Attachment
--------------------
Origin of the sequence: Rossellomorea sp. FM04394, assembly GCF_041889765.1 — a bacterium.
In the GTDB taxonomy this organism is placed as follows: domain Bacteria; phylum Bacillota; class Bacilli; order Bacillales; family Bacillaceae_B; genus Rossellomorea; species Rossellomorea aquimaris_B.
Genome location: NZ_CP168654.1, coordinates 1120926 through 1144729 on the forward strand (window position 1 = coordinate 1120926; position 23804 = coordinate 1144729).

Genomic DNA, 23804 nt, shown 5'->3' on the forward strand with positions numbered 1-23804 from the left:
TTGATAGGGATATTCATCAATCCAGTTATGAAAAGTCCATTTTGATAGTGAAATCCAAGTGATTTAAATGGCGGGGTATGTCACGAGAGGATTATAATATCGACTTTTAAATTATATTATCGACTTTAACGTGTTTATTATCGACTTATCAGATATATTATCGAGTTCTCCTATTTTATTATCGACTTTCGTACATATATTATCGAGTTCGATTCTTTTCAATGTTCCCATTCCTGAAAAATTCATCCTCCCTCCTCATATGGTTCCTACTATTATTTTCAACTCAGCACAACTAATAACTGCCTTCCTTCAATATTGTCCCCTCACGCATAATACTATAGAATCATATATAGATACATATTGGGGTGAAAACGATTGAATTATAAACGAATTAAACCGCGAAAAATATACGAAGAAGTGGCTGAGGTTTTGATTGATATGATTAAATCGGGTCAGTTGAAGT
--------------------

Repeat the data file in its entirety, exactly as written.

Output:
Origin of the sequence: Rossellomorea sp. FM04394, assembly GCF_041889765.1 — a bacterium.
In the GTDB taxonomy this organism is placed as follows: domain Bacteria; phylum Bacillota; class Bacilli; order Bacillales; family Bacillaceae_B; genus Rossellomorea; species Rossellomorea aquimaris_B.
Genome location: NZ_CP168654.1, coordinates 1120926 through 1144729 on the forward strand (window position 1 = coordinate 1120926; position 23804 = coordinate 1144729).

Genomic DNA, 23804 nt, shown 5'->3' on the forward strand with positions numbered 1-23804 from the left:
TTGATAGGGATATTCATCAATCCAGTTATGAAAAGTCCATTTTGATAGTGAAATCCAAGTGATTTAAATGGCGGGGTATGTCACGAGAGGATTATAATATCGACTTTTAAATTATATTATCGACTTTAACGTGTTTATTATCGACTTATCAGATATATTATCGAGTTCTCCTATTTTATTATCGACTTTCGTACATATATTATCGAGTTCGATTCTTTTCAATGTTCCCATTCCTGAAAAATTCATCCTCCCTCCTCATATGGTTCCTACTATTATTTTCAACTCAGCACAACTAATAACTGCCTTCCTTCAATATTGTCCCCTCACGCATAATACTATAGAATCATATATAGATACATATTGGGGTGAAAACGATTGAATTATAAACGAATTAAACCGCGAAAAATATACGAAGAAGTGGCTGAGGTTTTGATTGATATGATTAAATCGGGTCAGTTGAAGT